As for differential labelling, whether on crisp packets or anything else, I know from experience that having different labels adds costs and introduces logistics issues, which puts prices up for consumers. It would be much better to introduce labelling for health reasons and significant climate change reform for the United Kingdom in the way it used to be agreed in Brussels. I fear that these undoubtedly well-meaning amendments would provide a plethora of excuses to impose protectionist and other barriers between our four nations.
A source of dispute, not collaboration and harmony, across our land and a field day for the legal profession would not help us to achieve the leaps forward that we all want on the environment, standards or anything else that has been the subject of this debate.
My Lords, I will speak to Amendment 11 in the name of the noble Baroness, Lady Boycott, although I am very much in favour of the amendments in the name of the noble Lord, Lord Stevenson, as well.
Devolution has not been a disaster in Scotland, Wales, Northern Ireland or, indeed, London. It has strengthened the United Kingdom, our economy and our society. My great fear is that the overwhelming application of the market access principle—with those few exceptions: life or health of humans, animals and pets or public safety and security—is far too restrictive and will mean that important parts of devolution erode and disappear over time.
As with Amendment 11 in the name of the noble Baroness, Lady Boycott, I am particularly concerned about the environment, including climate change. I will be brief on this. We heard arguments in Committee that the most important thing was maintaining strong competition in the United Kingdom. I agree with that, but, like all things in market economies, that needs to be constrained in certain ways. While we need market competition to remain strong, it is equally important in a modern economy that innovation can take place. Competition in environmental regulation and some of these other areas is equally important to stimulate innovations in the nations of the United Kingdom that others can follow when they are successful. I see that as a key part of this process: being able to keep at the same time the different ways in which the nations of the United Kingdom can interpret environmental and climate change needs.
I am delighted that the Minister responding is the noble Lord, Lord Callanan, who is the Government’s Minister for Climate Change. I am sure he will be absolutely persuaded by these arguments that we need these environmental innovations to help with climate change as we move forward—as the Prime Minister wants us to, as he showed in his 10-point plan today—and to make sure we keep that progress and do it in the many ways the nations of the United Kingdom wish.
My Lords, I am most grateful for this opportunity to follow the noble Lord, Lord Teverson, who chairs our EU Environment Sub-Committee so expertly and courteously.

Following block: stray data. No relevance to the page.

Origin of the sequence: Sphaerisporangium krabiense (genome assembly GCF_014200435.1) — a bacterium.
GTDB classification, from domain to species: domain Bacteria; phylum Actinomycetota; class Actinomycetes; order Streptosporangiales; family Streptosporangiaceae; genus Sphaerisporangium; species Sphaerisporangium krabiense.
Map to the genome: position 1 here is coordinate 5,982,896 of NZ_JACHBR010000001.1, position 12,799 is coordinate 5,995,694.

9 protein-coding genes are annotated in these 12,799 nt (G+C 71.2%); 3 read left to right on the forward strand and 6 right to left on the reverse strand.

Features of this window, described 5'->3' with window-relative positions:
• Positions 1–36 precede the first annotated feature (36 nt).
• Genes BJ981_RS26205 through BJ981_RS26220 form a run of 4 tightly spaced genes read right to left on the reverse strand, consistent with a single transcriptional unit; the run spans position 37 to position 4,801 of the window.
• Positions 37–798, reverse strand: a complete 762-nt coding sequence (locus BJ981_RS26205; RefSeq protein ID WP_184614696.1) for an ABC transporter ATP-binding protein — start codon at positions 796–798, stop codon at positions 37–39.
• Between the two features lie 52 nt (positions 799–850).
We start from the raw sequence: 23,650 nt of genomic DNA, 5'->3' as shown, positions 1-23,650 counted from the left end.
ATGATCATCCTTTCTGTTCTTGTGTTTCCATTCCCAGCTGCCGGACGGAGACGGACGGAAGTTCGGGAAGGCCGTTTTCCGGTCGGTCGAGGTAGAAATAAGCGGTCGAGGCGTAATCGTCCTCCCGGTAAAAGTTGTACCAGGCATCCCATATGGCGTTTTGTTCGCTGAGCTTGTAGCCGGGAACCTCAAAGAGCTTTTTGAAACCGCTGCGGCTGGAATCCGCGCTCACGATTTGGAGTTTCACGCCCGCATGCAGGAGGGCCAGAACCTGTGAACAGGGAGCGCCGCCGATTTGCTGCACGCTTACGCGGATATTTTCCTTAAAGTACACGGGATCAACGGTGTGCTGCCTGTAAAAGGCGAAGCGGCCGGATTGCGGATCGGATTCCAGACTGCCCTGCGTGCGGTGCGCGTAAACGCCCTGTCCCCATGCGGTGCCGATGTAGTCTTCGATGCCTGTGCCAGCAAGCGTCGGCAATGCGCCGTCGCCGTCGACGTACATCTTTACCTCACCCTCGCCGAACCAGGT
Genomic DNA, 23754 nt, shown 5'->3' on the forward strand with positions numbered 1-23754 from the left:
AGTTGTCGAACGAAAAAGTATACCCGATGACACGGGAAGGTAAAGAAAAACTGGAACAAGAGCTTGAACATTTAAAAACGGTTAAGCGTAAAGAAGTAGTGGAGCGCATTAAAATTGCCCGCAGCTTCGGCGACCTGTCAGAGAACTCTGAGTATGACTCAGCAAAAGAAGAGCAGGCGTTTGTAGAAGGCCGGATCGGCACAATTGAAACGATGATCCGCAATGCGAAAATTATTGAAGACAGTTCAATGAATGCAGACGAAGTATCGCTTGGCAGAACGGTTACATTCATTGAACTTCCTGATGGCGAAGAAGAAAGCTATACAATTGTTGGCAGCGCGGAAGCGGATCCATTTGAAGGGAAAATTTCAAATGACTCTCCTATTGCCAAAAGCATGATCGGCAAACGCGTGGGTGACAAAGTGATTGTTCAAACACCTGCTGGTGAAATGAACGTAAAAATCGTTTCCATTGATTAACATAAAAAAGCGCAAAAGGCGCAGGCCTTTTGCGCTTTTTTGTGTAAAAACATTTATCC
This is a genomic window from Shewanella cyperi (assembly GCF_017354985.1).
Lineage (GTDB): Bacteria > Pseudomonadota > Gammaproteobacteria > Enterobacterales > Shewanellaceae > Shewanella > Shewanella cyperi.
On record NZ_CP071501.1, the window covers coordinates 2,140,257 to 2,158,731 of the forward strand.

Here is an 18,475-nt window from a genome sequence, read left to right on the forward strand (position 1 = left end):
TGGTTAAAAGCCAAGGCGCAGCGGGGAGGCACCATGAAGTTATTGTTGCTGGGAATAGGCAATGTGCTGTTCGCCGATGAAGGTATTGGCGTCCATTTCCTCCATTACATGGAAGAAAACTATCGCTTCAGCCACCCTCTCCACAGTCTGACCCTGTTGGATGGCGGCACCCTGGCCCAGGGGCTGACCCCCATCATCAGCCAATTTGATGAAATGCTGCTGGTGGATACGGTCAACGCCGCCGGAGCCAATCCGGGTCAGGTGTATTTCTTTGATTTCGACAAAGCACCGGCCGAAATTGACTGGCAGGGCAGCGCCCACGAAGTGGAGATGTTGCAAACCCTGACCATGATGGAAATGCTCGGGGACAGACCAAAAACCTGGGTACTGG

I take this opportunity in supporting Amendments 10 and 11—I would marginally prefer Amendment 10, but presumably they are for debating purposes—briefly to ask my noble friend Lord Callanan whether our understanding of the Bill as currently drafted is correct, in that it appears to be very tightly and prescriptively drawn, as so expertly indicated by the noble Lords, Lord Stevenson and Lord Anderson. Would protection of the environment or the labelling provisions proposed by my noble friend Lord Young of Cookham be permitted? Is my noble friend Lady Neville-Rolfe correct that, for example, the labelling provisions set out by my noble friend Lord Young would already be allowed?
My understanding is that member states such as Denmark can already provide additional information for consumers, such as the calorie content of beers and other foods, and that we have not gone that far yet. Would that be permitted under the Bill as currently drafted, or do we need the amendments in this group to be moved? That would greatly assist me understand how exactly the provisions in the Bill as drafted are to be interpreted.
My Lords, I am sure that the supporters of these amendments are motivated only by the desire to enable the devolved Administrations to do the right thing in environmental protection and all the other fine things mentioned in these amendments, though I must say to the noble Lord, Lord Stevenson, that I have absolutely no idea what “cultural expression”, as mentioned in Amendment 21, has to do with the internal market.
I appeal to noble Lords to remember that the aim of this Bill is to ensure that the UK’s internal market operates on a frictionless basis and allows businesses to trade in the UK with the minimum of barriers as they do now. This helps businesses in all parts of the UK operate successfully and profitably, which supports the aim I hope we all share of a healthily growing economy. More importantly, it delivers for consumers because trade barriers tend to increase costs and reduce consumer choice.